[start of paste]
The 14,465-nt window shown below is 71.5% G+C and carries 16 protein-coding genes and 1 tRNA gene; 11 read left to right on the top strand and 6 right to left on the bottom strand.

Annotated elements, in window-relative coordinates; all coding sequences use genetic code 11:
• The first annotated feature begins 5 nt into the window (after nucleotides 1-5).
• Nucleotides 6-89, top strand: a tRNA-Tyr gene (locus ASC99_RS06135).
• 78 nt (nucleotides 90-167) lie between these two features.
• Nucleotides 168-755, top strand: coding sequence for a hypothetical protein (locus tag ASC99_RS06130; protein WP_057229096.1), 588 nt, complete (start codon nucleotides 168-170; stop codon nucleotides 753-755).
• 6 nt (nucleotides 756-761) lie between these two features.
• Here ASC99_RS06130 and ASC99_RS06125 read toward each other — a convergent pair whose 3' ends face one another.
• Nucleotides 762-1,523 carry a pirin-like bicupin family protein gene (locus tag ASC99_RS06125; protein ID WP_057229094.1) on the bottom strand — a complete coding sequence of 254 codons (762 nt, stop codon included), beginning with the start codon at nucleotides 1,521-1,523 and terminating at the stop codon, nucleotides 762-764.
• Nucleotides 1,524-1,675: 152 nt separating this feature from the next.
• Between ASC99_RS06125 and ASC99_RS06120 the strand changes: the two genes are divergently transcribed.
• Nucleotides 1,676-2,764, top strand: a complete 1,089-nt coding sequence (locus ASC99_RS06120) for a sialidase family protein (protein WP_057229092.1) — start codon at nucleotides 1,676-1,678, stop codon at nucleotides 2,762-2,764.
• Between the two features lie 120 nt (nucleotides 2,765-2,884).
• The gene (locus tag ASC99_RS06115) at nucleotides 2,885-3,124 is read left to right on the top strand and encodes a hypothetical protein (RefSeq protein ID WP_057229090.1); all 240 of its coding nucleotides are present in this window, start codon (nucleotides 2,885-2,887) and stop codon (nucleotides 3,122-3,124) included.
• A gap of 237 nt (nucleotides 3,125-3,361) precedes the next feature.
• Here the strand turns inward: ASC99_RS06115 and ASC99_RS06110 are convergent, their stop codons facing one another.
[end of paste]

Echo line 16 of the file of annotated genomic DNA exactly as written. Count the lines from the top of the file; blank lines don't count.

• Here the strand turns inward: ASC99_RS06115 and ASC99_RS06110 are convergent, their stop codons facing one another.